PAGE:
How We Drive is the companion blog to Tom Vanderbilt’s New York Times bestselling book, Traffic: Why We Drive the Way We Do (and What It Says About Us), published by Alfred A. Knopf in the U.S. and Canada, Penguin in the U.K, and in languages other than English by a number of other fine publishers worldwide.

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April 9, 2008.
California Office of Traffic Safety Summit
San Francisco, CA.

May 19, 2009
University of Minnesota Center for Transportation Studies
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June 23, 2009
Driving Assessment 2009
Big Sky, Montana

June 26, 2009
PRI World Congress
Rotterdam, The Netherlands

June 27, 2009
Day of Architecture
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July 13, 2009
Association of Transportation Safety Information Professionals (ATSIP)
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California State University-San Bernardino, Leonard Transportation Center
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Yale University
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University of Delaware
Delaware Center for Transportation

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Edmonton Traffic Safety Conference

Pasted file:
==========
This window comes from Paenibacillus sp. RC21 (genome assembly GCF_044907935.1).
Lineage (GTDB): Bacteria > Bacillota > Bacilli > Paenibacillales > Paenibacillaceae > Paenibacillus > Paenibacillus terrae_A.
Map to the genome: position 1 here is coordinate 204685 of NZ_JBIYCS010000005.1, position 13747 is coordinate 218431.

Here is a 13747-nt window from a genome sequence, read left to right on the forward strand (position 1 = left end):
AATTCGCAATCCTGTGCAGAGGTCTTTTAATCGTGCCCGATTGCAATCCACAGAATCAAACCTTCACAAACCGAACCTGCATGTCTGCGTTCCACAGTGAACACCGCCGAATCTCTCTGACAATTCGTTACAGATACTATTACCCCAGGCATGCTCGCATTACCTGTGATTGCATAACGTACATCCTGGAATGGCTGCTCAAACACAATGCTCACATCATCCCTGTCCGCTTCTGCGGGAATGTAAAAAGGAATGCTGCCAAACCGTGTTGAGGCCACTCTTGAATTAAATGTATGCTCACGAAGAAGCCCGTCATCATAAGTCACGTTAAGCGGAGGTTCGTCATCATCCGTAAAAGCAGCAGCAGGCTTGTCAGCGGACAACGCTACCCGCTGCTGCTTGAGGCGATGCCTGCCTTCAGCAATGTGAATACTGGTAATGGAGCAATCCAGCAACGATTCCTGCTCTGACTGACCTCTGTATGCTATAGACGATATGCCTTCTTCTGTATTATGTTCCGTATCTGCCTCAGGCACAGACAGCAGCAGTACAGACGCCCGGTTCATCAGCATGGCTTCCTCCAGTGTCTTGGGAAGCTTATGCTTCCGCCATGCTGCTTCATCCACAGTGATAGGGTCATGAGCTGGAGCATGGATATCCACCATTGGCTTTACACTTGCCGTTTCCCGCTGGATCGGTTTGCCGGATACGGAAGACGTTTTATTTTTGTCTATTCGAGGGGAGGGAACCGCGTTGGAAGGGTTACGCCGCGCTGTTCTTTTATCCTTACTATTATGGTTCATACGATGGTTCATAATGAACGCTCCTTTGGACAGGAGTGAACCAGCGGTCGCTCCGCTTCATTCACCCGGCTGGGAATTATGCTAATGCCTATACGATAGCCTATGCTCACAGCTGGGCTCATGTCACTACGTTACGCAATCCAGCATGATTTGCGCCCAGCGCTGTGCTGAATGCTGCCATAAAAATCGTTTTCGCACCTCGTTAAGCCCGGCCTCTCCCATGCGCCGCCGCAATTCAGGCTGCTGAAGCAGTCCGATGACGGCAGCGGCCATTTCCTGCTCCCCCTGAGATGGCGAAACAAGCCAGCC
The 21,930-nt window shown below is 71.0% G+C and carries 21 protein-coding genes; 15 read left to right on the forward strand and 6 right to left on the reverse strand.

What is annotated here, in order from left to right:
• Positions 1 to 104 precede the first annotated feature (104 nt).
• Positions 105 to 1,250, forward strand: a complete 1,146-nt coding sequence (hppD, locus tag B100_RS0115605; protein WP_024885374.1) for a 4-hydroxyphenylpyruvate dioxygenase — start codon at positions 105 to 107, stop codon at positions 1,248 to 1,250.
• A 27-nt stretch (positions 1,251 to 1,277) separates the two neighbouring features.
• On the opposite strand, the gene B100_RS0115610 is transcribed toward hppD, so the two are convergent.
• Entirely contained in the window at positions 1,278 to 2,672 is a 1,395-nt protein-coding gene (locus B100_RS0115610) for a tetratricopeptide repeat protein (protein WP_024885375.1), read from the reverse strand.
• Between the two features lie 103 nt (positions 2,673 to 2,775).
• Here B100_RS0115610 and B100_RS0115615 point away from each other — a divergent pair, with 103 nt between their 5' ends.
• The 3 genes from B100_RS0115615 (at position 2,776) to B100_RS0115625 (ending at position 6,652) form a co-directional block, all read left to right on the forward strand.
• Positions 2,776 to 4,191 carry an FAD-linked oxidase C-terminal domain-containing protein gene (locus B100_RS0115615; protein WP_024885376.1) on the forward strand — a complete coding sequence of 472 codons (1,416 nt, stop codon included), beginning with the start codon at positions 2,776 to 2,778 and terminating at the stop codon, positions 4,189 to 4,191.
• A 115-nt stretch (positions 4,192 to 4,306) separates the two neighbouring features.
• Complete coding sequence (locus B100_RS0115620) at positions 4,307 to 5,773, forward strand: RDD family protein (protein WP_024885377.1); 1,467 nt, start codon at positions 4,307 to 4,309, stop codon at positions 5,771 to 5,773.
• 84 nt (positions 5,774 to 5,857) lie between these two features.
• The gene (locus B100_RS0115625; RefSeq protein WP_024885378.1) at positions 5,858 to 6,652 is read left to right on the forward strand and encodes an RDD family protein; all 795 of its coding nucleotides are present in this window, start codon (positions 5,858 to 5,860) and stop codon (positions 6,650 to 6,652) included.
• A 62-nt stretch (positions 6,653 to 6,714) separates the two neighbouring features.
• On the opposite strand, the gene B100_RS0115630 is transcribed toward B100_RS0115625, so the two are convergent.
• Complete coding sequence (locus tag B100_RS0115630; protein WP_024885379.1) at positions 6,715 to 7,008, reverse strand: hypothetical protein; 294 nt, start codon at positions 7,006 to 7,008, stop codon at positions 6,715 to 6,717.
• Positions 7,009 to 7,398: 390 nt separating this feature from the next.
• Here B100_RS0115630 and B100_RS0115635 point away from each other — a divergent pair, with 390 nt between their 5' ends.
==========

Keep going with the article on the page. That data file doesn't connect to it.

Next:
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Canadian Association of Road Safety Professionals
Niagara Falls, Ontario

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Fondo de Prevención Vial
Bogotá, Colombia

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Royal Automobile Club
Perth, Australia

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Australasian Road Safety Conference
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Wisconsin Department of Transportation’s
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Rutgers University
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Tuesday, March 8, 2011
Ontario Injury Prevention Resource Centre
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Idaho Public Driver Education Conference
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California Association of Cities
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American Association of Motor Vehicle Administrators
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Attitudes: Iniciativa Social de Audi
Madrid, Spain

April 16, 2012
Institute for Sensible Transport Seminar
Gardens Theatre, QUT
Brisbane, Australia

April 17, 2012
Institute for Sensible Transport Seminar
Centennial Plaza, Sydney
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April 19, 2012
Institute for Sensible Transport Seminar
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January 30, 2013
University of Minnesota City Engineers Association Meeting
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January 31, 2013
Metropolis and Mobile Life
School of Architecture, University of Toronto

February 22, 2013
ISL Engineering
Edmonton, Canada

March 1, 2013
Australian Road Summit
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New York State Association of
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Rochester, NY

August 18, 2013 “Ingenuity” Conference
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TransComm 2013
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Grand Rapids MI



April 2009